In this article, we’ll find how exactly does SpaceX make money?. Well hello, this is a SpaceX news about how SpaceX makes money?
We’ve seen SpaceX achieve incredible things and make huge progress towards space explosion in the last few years.
It’s gone from launching small rockets in the orbit just to be destroyed upon landing to launching the most powerful rocket in the world and successfully landing it.
Elon Musk and his team even have ambitions to eventually leave our home planet and colonize Mars but have you ever wondered how SpaceX can get money out of all this.
Founded in 2002 SpaceX has since accomplished things such as being the first privately funded company to launch orbit and recover spacecraft.
The first to launch a previously used rocket and more recently SpaceX launched and successfully landed the world’s most powerful rocket the Falcon heavy.
But SpaceX had to endure a lot of failure before their success, costing hundreds of millions of dollars and even their successful launches still cost tens of millions from an outsider’s view.
The market for launching things into space seems pretty small so how does SpaceX afford so many launches and how does it make money in short.
SpaceX makes its money from launching satellites in orbit in delivering cargo to the international space station.
SpaceX currently has contracts or three major types of customers commercial telecommunication companies like NASA and the US military they all have different needs but SpaceX can serve all of them. The price varies depending on the complexity of the launch.
SpaceX uses the Dragon spacecraft as well as two types of rockets called the Falcon 9 and the Falcon Heavy to complete these missions.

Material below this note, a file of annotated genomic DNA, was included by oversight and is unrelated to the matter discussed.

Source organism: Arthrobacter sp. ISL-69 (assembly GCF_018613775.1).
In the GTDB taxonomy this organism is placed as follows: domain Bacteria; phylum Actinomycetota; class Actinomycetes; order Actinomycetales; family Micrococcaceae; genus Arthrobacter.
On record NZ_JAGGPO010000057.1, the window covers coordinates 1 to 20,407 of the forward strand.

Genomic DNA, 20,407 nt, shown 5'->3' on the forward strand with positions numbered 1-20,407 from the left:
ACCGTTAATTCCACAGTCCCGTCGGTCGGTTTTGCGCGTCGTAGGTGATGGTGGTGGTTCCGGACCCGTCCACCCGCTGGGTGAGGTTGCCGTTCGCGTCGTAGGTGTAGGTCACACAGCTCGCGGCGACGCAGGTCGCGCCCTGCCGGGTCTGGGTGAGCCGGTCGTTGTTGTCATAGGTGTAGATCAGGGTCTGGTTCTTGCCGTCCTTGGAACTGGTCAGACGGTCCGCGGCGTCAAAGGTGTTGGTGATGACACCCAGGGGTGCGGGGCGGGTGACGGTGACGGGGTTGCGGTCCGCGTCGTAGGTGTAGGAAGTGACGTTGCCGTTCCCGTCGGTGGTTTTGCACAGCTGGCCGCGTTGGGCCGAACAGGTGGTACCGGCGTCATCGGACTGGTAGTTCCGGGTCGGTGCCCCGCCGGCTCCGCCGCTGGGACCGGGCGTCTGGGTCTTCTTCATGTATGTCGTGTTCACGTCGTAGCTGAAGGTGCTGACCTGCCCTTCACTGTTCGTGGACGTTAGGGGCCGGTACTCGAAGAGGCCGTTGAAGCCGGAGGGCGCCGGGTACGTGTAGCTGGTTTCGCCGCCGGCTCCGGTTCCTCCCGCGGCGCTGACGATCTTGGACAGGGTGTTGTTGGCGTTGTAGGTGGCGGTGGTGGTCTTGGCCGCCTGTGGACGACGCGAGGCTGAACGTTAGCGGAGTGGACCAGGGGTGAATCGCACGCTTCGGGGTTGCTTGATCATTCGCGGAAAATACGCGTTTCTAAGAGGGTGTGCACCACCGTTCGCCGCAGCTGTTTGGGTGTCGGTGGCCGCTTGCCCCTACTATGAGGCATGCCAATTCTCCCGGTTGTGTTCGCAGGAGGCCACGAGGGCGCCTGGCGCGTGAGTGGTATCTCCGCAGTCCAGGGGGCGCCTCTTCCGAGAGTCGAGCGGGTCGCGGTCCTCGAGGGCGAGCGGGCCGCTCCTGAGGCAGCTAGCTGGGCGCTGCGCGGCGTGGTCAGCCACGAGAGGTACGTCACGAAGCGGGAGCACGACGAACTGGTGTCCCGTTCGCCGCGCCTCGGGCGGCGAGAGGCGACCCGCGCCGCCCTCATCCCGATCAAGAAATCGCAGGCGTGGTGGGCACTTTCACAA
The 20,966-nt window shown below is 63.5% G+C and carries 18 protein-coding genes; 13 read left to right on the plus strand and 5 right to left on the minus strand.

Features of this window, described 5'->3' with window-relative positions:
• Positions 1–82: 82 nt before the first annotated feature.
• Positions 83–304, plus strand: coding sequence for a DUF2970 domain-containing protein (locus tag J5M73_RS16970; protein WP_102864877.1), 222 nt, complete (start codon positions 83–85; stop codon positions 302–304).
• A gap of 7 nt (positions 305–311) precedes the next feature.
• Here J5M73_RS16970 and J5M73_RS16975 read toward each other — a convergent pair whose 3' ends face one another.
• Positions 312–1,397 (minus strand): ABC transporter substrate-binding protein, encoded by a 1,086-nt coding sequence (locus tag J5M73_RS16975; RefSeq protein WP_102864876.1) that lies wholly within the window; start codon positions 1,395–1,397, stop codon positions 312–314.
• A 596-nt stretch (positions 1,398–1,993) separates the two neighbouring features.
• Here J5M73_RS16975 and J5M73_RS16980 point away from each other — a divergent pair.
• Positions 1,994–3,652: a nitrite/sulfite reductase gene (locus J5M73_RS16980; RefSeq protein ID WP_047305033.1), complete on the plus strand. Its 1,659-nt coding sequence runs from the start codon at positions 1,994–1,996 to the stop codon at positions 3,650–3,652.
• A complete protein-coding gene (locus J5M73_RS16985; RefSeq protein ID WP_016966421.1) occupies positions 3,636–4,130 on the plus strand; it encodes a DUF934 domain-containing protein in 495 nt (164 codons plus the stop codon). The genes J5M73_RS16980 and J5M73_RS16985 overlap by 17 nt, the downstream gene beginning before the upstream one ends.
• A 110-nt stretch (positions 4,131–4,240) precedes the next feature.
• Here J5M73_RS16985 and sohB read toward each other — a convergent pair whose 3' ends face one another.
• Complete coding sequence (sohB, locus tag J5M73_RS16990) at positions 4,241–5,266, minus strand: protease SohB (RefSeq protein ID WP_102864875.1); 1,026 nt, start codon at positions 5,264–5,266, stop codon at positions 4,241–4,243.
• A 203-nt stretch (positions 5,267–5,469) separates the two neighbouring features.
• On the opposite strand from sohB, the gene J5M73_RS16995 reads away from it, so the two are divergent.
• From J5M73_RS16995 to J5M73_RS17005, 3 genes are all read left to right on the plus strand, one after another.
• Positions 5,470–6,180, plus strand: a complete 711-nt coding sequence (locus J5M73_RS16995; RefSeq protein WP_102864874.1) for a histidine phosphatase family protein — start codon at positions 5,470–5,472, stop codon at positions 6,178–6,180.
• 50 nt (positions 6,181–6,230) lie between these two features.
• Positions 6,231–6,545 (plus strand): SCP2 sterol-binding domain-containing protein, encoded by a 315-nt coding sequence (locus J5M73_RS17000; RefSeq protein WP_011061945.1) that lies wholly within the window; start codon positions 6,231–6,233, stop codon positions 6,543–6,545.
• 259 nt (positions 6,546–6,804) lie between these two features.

The Dragon capsule can be launched into space by one of these rockets to deliver cargo to the ISS. in the article I’m mostly talking about the rockets since the dragon isn’t used for every mission but I will discuss how they plan on using it for human travel in the future.
If you wanted to launch a satellite into space or deliver some cargo somewhere at the base rate for a Falcon 9 launch is 62 million dollars and can increase by up to 20 extra million dollars depending on how complicated the mission is.
The base rate for the Falcon Heavy is 90 million dollars and it has only launched one time combined. these two rockets have a total of 50 successful launches and only two failures since 2010 landing these Rockets are the hard part at this point but the success rates are quickly improving and the company is very close to perfecting the system in 2017.
Alone SpaceX has completed 18 mission and so far in 2019, it has already completed four missions including the first-ever Falcon Heavy mission.
The majority of these launches being for communication satellites for the commercial market including customers such as SES S.A., Thaicom Public Company Ltd, and many others the Falcon 9 was designed to transport satellites but it’s also used to transport cargo to the ISS.